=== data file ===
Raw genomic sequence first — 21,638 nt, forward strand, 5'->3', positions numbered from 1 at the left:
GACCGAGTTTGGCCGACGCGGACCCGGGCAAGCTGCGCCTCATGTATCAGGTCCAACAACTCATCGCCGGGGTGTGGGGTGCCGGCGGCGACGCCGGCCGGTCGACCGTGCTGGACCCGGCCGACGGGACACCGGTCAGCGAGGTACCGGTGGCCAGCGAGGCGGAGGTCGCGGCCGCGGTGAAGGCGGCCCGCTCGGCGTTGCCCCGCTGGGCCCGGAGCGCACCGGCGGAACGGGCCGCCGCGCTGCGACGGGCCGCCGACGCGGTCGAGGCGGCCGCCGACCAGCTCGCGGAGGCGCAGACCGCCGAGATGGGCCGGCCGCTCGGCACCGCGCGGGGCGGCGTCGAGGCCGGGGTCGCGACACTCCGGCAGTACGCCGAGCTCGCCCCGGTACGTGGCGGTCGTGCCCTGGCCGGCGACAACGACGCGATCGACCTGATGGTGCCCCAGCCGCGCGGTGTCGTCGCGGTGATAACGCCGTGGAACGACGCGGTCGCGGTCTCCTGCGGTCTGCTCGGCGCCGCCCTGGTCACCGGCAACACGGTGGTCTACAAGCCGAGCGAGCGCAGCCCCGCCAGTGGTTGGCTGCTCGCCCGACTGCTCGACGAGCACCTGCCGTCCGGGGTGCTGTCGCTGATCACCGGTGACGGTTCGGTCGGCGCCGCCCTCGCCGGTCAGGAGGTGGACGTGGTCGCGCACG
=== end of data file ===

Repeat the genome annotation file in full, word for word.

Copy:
Raw genomic sequence first — 21,638 nt, forward strand, 5'->3', positions numbered from 1 at the left:
GACCGAGTTTGGCCGACGCGGACCCGGGCAAGCTGCGCCTCATGTATCAGGTCCAACAACTCATCGCCGGGGTGTGGGGTGCCGGCGGCGACGCCGGCCGGTCGACCGTGCTGGACCCGGCCGACGGGACACCGGTCAGCGAGGTACCGGTGGCCAGCGAGGCGGAGGTCGCGGCCGCGGTGAAGGCGGCCCGCTCGGCGTTGCCCCGCTGGGCCCGGAGCGCACCGGCGGAACGGGCCGCCGCGCTGCGACGGGCCGCCGACGCGGTCGAGGCGGCCGCCGACCAGCTCGCGGAGGCGCAGACCGCCGAGATGGGCCGGCCGCTCGGCACCGCGCGGGGCGGCGTCGAGGCCGGGGTCGCGACACTCCGGCAGTACGCCGAGCTCGCCCCGGTACGTGGCGGTCGTGCCCTGGCCGGCGACAACGACGCGATCGACCTGATGGTGCCCCAGCCGCGCGGTGTCGTCGCGGTGATAACGCCGTGGAACGACGCGGTCGCGGTCTCCTGCGGTCTGCTCGGCGCCGCCCTGGTCACCGGCAACACGGTGGTCTACAAGCCGAGCGAGCGCAGCCCCGCCAGTGGTTGGCTGCTCGCCCGACTGCTCGACGAGCACCTGCCGTCCGGGGTGCTGTCGCTGATCACCGGTGACGGTTCGGTCGGCGCCGCCCTCGCCGGTCAGGAGGTGGACGTGGTCGCGCACG